Wikipedia:Today's featured article/September 29, 2011

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A sky filled with many types of cirrus clouds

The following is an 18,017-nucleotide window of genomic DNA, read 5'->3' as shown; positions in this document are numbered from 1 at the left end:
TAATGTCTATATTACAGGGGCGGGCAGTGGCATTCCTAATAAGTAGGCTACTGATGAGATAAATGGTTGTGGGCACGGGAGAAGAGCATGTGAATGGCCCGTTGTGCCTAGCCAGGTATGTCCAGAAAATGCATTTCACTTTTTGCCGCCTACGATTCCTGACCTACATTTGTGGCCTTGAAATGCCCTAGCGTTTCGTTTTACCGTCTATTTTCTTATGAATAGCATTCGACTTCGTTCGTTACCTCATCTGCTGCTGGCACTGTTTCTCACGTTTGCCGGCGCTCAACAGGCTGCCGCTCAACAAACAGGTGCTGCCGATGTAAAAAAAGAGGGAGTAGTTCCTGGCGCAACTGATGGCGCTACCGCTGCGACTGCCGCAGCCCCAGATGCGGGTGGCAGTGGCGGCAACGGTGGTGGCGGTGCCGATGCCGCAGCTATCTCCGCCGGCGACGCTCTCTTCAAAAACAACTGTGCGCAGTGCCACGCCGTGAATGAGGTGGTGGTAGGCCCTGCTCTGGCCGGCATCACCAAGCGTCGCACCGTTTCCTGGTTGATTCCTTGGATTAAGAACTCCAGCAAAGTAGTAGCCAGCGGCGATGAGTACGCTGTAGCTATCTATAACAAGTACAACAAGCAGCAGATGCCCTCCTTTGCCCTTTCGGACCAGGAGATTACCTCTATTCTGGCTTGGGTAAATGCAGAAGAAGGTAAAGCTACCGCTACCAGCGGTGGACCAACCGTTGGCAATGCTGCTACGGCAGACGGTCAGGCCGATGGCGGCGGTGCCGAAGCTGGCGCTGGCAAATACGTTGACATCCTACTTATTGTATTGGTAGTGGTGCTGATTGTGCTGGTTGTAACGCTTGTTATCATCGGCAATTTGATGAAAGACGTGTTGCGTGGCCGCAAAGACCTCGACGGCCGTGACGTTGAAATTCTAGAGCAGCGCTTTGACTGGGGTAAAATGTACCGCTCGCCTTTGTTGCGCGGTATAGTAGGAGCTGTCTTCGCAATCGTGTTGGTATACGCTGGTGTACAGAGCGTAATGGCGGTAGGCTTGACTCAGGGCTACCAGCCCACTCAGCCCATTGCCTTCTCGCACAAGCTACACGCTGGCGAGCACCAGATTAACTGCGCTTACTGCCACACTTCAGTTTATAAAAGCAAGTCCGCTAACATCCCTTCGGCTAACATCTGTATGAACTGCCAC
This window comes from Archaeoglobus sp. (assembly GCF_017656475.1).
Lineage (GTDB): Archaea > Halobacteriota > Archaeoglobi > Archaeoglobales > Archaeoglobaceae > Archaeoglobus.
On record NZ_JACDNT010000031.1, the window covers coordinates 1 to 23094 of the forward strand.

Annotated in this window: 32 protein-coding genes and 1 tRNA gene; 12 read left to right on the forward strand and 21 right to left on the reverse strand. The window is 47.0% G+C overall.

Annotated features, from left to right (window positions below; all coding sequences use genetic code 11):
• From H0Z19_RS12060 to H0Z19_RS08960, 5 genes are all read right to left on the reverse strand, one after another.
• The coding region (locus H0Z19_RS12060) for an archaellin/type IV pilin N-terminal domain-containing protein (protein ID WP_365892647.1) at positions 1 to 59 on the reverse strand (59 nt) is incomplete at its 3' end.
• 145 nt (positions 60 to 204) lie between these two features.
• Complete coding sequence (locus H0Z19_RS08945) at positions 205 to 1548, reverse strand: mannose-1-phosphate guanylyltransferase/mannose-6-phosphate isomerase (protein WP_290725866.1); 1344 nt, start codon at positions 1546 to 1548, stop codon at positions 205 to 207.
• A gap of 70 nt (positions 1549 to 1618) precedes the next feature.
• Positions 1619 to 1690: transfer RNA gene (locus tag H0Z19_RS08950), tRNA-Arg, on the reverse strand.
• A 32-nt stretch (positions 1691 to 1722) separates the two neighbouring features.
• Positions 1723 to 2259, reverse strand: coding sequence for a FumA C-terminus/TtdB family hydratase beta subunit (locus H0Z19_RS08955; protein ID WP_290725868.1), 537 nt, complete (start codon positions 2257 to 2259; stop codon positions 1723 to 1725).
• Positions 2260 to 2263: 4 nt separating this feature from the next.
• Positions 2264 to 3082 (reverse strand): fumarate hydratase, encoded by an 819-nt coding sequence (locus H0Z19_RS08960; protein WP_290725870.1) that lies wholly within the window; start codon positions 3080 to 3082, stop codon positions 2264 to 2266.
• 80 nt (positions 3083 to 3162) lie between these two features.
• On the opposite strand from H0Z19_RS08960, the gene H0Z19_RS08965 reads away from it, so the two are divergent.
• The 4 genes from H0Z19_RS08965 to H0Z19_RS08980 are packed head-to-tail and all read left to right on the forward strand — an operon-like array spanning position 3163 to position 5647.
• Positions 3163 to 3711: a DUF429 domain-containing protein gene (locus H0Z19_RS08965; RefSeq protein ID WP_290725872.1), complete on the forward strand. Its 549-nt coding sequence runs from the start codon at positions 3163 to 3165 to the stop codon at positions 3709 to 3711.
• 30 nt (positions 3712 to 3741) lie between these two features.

Cirrus clouds are atmospheric clouds characterized by thin, wispy strands, often bunched into tufts. They range in color from white to a faint gray and form when water vapor undergoes deposition at altitudes above 5,000 m (16,500 ft) in temperate regions and above 6,100 m (20,000 ft) in tropical regions. They also form from the outflow of tropical cyclones or the anvils of cumulonimbus clouds. Since these cirrus clouds arrive in advance of the frontal system or tropical cyclone, they indicate that the weather conditions may soon deteriorate. While they indicate the arrival of precipitation, cirrus clouds themselves produce only fall streaks (falling ice crystals that evaporate before landing on the ground). Jet stream-powered cirrus clouds can grow long enough to stretch across continents, but they remain only a few kilometers deep. When visible light interacts with the ice crystals in cirrus clouds, it produces glories, sundogs, and fire rainbows. Cirrus clouds raise the temperature of the air beneath them by an average of 10 °C (18 °F). (more...)

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